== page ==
19th June 2010 in The Malta Independent
In the year of biodiversity, 2010, it is important to point out that Conservation (Science & Action) depends on dedicated and accurate work for survival of many declining wild populations.
BICREF’s assistance to the long-term Maltese Dolphin and Whale Conservation Research run by the Conservation Biology Researcher, Dr Adriana Vella, Ph.D, from theUniversity of Malta will continue this year too, now in its 14th year running. For this reason, members of the public are encouraged to send in any reports of their sightings to this long-term scientific and conservation effort. BICREF and Dr Vella at the University have received assistance from various entities apart from the general public but warn that as the number of vessels out as sea has been increasing each year with possible repercussions on disturbance of the cetacean populations residing or traversing in our waters, it is essential to keep a good 100m distance from any species encountered. Scientific conservation research demands the respect of protocols which include minimal disturbance to understand natural behaviour and needs of such species.
These species are also studied to understand the status of our waters as they are high in the food web and decrease in number when the marine conditions deteriorate. The continuation of sustained long-term efforts has been possible with the financial assistance of various entities that believe conservation should be undertaken even for species that are difficult to study. It is such scientific work that has assisted international bodies, such as IUCN, to put the Mediterranean population of the ‘Common dolphin’ (Delphinus delphis) on the IUCN Endangered status list.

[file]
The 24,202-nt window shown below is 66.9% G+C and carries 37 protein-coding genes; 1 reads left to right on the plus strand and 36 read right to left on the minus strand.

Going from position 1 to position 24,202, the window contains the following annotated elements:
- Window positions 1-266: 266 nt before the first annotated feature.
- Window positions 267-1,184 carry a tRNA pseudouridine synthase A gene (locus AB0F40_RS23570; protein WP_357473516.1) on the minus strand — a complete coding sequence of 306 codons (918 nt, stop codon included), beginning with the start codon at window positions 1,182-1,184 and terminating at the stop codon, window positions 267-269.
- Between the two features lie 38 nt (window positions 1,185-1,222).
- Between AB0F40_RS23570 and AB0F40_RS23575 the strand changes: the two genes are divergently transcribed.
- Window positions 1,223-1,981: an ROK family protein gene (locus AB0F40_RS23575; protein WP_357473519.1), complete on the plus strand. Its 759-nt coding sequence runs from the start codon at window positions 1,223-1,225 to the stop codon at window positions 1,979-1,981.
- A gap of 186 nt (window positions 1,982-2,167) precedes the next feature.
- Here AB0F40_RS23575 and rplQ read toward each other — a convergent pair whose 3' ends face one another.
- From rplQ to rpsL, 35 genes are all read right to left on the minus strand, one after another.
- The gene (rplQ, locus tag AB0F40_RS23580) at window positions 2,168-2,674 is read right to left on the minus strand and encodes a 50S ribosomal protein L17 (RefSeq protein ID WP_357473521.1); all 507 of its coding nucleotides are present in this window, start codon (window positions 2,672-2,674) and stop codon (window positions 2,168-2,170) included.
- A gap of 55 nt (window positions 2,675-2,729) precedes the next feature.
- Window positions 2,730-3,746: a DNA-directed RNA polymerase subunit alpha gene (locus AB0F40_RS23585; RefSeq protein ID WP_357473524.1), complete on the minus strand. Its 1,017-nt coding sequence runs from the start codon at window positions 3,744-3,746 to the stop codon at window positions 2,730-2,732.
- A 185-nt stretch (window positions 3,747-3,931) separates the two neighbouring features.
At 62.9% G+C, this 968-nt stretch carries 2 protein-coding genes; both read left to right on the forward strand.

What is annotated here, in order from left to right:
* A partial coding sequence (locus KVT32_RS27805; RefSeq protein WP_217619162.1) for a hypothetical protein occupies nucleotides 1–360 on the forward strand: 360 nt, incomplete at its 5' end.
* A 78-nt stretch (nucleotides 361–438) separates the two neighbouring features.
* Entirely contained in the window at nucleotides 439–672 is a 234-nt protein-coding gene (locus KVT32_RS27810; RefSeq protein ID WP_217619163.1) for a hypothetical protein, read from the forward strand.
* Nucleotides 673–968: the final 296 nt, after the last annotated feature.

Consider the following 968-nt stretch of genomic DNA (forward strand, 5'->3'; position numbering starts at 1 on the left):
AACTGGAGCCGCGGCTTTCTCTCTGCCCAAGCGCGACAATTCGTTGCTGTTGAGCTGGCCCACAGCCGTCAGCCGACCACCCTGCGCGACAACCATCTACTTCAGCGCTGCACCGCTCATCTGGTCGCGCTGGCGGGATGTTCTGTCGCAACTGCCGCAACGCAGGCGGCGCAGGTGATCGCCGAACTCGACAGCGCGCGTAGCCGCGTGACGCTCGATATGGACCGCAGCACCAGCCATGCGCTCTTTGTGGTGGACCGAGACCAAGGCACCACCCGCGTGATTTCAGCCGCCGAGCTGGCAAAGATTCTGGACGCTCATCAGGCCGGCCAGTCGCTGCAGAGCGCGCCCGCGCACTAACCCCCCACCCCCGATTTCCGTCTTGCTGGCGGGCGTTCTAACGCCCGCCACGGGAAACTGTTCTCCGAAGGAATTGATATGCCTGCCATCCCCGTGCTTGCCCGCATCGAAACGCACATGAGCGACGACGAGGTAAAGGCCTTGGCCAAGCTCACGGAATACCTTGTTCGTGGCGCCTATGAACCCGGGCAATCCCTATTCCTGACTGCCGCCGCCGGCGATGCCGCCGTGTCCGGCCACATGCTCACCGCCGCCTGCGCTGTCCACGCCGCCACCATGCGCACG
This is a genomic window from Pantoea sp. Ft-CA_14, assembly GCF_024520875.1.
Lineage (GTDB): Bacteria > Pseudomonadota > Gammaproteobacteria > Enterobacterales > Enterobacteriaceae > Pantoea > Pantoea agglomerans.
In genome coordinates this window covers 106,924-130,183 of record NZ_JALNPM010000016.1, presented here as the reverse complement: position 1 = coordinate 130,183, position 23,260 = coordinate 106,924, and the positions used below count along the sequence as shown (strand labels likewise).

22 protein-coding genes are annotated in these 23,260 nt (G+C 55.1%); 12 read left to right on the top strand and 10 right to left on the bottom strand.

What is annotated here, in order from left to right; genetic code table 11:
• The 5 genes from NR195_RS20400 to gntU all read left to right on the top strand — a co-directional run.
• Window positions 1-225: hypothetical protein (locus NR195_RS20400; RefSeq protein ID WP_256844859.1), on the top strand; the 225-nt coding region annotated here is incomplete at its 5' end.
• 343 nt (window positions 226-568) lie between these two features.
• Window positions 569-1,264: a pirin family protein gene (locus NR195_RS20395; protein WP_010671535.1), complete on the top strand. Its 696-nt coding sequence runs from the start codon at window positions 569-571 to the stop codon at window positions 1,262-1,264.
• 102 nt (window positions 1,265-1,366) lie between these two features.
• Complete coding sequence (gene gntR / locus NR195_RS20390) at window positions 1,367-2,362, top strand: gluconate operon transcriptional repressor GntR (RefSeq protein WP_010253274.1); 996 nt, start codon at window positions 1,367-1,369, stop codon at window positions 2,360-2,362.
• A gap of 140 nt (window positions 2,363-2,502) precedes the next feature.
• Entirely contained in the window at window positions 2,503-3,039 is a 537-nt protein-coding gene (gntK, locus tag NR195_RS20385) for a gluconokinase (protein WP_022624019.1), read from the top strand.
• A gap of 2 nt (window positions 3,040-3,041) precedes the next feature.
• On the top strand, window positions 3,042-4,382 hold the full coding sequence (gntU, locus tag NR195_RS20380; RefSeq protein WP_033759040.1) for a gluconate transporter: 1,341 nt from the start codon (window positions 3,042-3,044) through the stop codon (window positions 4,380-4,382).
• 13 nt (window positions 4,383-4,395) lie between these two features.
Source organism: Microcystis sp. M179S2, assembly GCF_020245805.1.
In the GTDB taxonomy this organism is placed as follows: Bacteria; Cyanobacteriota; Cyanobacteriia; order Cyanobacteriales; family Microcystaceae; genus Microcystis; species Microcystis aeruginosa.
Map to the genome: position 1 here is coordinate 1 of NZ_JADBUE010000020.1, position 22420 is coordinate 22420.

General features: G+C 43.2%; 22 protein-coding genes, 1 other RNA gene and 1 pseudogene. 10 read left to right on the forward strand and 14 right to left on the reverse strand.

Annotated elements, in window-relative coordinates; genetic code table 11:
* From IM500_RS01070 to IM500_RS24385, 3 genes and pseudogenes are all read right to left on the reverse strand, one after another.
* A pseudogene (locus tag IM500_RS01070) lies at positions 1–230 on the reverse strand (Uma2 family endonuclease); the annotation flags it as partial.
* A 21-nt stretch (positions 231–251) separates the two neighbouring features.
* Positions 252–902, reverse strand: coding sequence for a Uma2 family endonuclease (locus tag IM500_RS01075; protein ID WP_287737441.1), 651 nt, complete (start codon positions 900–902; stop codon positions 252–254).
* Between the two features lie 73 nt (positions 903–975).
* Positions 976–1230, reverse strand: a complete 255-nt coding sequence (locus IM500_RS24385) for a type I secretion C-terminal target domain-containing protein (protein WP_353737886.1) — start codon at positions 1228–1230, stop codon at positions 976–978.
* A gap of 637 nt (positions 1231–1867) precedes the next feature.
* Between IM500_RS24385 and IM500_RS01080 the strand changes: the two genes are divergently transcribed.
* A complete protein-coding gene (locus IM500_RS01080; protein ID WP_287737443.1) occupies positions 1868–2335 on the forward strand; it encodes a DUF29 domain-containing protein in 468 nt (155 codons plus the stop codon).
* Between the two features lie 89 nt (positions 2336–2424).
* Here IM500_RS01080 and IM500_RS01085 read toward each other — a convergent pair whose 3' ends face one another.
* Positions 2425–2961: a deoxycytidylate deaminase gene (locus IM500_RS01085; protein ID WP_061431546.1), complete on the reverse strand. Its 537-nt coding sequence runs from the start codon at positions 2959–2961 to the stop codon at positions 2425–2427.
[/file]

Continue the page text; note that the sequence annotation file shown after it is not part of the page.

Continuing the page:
The award-winning BICREF documentary Waves of Life is also the fruit of such long-term research assistance efforts and has managed to show that our seas need effective conservation measures. BICREF’s year-round assistance to research expeditions around the Maltese Islands allows for various species to be recorded including turtles, sharks and rays and seabirds. This has thus allowed to have a more holistic and accurate picture of marine biodiversity as observable from the surface.
At the same time BICREF is continuing this year, 2010, another long-term effort which was launched in 2000 with the assistance of various Scuba centres. The BICREF Marine Biodiversity project allows the record keeping of various indicator species in our coastal waters where scuba diving or snorkelling is undertaken. These past 10 years have allowed persons to learn more about our coastal waters’ species while contributing to long-term monitoring of biodiversity around our islands.
Both local and foreign volunteers have assisted in this project thus allowing long-term trends to be assessed. For any further information on how to assist these and other conservation projects contact BICREF on firstname.lastname@example.org